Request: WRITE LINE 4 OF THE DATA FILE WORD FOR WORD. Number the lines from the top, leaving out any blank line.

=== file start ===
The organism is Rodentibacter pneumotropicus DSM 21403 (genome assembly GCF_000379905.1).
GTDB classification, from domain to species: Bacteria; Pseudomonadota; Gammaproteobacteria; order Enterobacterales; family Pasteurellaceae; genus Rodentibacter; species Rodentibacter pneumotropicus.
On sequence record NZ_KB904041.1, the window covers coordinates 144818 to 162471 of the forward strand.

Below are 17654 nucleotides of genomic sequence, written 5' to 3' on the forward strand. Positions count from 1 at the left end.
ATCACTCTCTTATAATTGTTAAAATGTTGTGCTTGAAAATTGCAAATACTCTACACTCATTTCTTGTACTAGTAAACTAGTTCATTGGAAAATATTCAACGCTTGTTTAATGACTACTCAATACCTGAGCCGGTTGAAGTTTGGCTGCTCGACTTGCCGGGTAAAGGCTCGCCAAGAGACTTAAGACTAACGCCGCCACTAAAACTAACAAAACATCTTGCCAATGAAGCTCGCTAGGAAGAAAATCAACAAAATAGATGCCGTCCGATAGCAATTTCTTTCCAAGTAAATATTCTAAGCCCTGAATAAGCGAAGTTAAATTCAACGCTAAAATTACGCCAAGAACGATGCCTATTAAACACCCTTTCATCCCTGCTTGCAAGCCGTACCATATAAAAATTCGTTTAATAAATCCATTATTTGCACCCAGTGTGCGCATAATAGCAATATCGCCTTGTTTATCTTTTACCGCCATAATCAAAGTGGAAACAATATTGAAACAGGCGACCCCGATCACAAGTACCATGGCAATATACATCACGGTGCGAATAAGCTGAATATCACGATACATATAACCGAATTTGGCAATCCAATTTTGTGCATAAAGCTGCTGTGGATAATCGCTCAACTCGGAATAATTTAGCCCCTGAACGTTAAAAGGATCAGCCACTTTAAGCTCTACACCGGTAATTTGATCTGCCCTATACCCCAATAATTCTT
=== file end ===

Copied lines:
Below are 17654 nucleotides of genomic sequence, written 5' to 3' on the forward strand. Positions count from 1 at the left end.